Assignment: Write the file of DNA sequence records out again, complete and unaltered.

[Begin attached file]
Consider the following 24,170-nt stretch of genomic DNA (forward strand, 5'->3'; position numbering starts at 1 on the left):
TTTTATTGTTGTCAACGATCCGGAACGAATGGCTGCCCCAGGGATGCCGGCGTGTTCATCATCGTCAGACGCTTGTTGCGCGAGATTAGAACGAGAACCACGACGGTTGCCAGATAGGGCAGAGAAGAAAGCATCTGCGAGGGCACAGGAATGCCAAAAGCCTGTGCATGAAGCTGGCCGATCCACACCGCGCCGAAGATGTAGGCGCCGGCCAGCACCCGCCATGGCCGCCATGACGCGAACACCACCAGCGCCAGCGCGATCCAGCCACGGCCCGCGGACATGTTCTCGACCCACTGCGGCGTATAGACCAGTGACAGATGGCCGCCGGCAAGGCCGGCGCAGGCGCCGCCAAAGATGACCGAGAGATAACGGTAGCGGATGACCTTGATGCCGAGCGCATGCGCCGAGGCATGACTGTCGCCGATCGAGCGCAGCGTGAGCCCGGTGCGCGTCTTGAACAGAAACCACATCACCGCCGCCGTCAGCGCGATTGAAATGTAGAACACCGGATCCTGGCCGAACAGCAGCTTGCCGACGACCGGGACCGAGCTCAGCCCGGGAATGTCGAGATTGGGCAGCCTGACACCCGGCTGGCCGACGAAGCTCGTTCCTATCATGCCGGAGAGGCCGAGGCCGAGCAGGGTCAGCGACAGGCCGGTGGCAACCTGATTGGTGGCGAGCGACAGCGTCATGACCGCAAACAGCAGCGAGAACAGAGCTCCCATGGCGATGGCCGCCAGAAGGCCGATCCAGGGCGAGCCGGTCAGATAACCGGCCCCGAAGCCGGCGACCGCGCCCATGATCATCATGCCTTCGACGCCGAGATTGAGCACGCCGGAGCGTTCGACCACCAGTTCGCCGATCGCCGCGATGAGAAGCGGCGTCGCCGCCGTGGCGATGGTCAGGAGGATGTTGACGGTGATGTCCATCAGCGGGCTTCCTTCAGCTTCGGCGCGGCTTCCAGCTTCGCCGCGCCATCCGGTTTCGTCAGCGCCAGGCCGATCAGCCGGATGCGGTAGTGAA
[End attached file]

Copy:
Consider the following 24,170-nt stretch of genomic DNA (forward strand, 5'->3'; position numbering starts at 1 on the left):
TTTTATTGTTGTCAACGATCCGGAACGAATGGCTGCCCCAGGGATGCCGGCGTGTTCATCATCGTCAGACGCTTGTTGCGCGAGATTAGAACGAGAACCACGACGGTTGCCAGATAGGGCAGAGAAGAAAGCATCTGCGAGGGCACAGGAATGCCAAAAGCCTGTGCATGAAGCTGGCCGATCCACACCGCGCCGAAGATGTAGGCGCCGGCCAGCACCCGCCATGGCCGCCATGACGCGAACACCACCAGCGCCAGCGCGATCCAGCCACGGCCCGCGGACATGTTCTCGACCCACTGCGGCGTATAGACCAGTGACAGATGGCCGCCGGCAAGGCCGGCGCAGGCGCCGCCAAAGATGACCGAGAGATAACGGTAGCGGATGACCTTGATGCCGAGCGCATGCGCCGAGGCATGACTGTCGCCGATCGAGCGCAGCGTGAGCCCGGTGCGCGTCTTGAACAGAAACCACATCACCGCCGCCGTCAGCGCGATTGAAATGTAGAACACCGGATCCTGGCCGAACAGCAGCTTGCCGACGACCGGGACCGAGCTCAGCCCGGGAATGTCGAGATTGGGCAGCCTGACACCCGGCTGGCCGACGAAGCTCGTTCCTATCATGCCGGAGAGGCCGAGGCCGAGCAGGGTCAGCGACAGGCCGGTGGCAACCTGATTGGTGGCGAGCGACAGCGTCATGACCGCAAACAGCAGCGAGAACAGAGCTCCCATGGCGATGGCCGCCAGAAGGCCGATCCAGGGCGAGCCGGTCAGATAACCGGCCCCGAAGCCGGCGACCGCGCCCATGATCATCATGCCTTCGACGCCGAGATTGAGCACGCCGGAGCGTTCGACCACCAGTTCGCCGATCGCCGCGATGAGAAGCGGCGTCGCCGCCGTGGCGATGGTCAGGAGGATGTTGACGGTGATGTCCATCAGCGGGCTTCCTTCAGCTTCGGCGCGGCTTCCAGCTTCGCCGCGCCATCCGGTTTCGTCAGCGCCAGGCCGATCAGCCGGATGCGGTAGTGAA